Top: Contents of the 23andMe kit. Middle: Preservation vial before use. The preservation fluid is contained within the large blue cap. Bottom: Preservation vial with complete saliva sample and preservation fluid all mixed up.
23andMe and similar personal genome service companies including Navigenics and deCODEme don't sequence your entire genome. In fact, they don't even come close: out of the 3 billion base pairs present in the human genome, 23andMe only sequences around 950,000, or just about 0.032%. What 23andMe sequences are single nucleotide polymorphisms, or SNPs. SNPs are defined as DNA sequence variations at the individual base pair level. Variance of single base pairs across our genome are what make us unique, and they are also the causes of many genetic diseases, including the disease I study in graduate school, fibrodysplasia ossificans progressiva (FOP). Different bases at a particular spot in our DNA sequence can cause an amino acid change in our proteins, and if these mutations occur within an important and evolutionarily conserved active region of the protein, as is the case with FOP, then there can be drastic effects for the organism.
Even though personal genome services sequence a very small portion of your genome, you are still able to learn much about your individual DNA code. The overwhelming majority of our genome (~96-97%) does not code for proteins, and while this non-coding DNA is far from junk, mutations in this portion of the DNA are generally more tolerated than in our evolutionarily conserved regions. Therefore, sequencing companies have focused on sequencing SNPs in our coding DNA regions first. However, the costs for sequencing our entire genome are decreasing every year, and currently it is pretty reasonable, at least in the scope of funded research labs (around $10,000, and perhaps even less). Experts are predicting that within another 5-10 years, it will be cost effective (around ~$100-200 per person) to sequence everyone's entire genome, and companies like 23andMe, Navigenics, and deCODEme will have to evolve their lab facilities and business models to adjust to changes in the field.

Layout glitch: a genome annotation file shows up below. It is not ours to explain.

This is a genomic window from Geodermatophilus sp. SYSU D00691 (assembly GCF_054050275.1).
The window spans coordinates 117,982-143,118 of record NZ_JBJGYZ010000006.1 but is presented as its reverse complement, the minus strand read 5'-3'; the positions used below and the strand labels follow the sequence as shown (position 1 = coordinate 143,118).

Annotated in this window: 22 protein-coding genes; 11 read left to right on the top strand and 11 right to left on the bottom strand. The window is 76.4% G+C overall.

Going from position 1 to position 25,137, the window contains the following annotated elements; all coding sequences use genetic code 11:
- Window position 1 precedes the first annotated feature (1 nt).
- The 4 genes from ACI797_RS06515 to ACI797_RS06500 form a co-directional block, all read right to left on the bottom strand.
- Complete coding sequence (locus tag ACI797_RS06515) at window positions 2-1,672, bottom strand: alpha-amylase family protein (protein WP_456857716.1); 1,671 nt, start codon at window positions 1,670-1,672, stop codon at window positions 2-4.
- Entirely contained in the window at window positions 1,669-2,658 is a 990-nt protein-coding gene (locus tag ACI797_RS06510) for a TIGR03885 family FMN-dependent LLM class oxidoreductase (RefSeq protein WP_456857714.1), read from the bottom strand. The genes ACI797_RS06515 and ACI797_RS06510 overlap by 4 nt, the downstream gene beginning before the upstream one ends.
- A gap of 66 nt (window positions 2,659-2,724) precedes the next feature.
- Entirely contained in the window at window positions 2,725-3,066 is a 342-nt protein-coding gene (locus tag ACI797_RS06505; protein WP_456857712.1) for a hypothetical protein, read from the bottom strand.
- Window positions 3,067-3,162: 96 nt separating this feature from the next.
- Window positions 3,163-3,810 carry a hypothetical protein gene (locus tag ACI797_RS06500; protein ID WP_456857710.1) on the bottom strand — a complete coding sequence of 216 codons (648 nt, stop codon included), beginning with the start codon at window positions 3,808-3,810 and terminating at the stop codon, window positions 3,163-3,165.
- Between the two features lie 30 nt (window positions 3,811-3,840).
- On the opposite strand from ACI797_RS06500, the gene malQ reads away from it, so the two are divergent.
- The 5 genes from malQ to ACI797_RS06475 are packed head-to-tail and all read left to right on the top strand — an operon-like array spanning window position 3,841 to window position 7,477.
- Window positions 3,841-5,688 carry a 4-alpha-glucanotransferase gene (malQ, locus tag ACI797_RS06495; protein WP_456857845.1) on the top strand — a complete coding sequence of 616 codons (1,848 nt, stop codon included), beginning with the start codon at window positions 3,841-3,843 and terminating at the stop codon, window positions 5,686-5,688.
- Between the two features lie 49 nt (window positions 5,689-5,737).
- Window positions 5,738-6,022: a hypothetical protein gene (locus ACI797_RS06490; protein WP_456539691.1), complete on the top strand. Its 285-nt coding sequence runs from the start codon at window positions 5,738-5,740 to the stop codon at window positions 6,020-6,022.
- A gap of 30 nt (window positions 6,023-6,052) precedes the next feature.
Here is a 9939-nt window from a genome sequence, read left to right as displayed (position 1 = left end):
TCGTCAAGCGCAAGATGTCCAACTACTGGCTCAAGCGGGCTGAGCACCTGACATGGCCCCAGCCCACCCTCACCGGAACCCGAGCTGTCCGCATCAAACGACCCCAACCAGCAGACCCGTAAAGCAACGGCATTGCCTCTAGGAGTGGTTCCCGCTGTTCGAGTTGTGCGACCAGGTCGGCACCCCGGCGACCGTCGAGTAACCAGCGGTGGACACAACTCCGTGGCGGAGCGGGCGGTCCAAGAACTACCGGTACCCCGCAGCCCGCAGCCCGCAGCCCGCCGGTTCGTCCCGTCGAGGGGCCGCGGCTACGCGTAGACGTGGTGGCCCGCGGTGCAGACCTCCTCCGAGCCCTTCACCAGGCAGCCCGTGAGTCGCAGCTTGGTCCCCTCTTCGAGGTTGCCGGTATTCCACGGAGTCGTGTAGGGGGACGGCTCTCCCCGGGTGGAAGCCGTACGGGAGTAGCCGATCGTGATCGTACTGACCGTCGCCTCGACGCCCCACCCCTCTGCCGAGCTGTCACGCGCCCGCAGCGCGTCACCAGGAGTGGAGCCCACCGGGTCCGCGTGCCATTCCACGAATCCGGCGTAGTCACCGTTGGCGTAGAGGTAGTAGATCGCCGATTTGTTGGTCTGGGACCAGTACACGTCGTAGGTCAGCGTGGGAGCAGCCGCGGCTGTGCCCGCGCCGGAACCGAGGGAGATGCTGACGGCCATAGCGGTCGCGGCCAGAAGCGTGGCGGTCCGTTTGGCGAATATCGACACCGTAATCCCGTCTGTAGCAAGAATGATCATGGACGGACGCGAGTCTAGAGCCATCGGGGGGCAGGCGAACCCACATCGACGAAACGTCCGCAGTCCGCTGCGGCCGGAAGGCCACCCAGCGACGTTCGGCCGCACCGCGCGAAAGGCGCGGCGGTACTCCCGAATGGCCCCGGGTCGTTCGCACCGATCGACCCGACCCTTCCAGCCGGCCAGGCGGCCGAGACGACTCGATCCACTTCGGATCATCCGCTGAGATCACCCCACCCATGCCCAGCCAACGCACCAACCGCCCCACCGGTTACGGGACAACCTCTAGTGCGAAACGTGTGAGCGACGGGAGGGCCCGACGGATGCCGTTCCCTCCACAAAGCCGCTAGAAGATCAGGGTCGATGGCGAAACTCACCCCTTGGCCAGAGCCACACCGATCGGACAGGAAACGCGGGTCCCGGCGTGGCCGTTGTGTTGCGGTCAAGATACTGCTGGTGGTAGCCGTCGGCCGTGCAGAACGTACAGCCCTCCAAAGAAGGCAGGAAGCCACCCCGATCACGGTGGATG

Now that I have explained how to complete a 23andMe kit, as well as how it is processed in the lab, I'm going to let you know how my results turned out.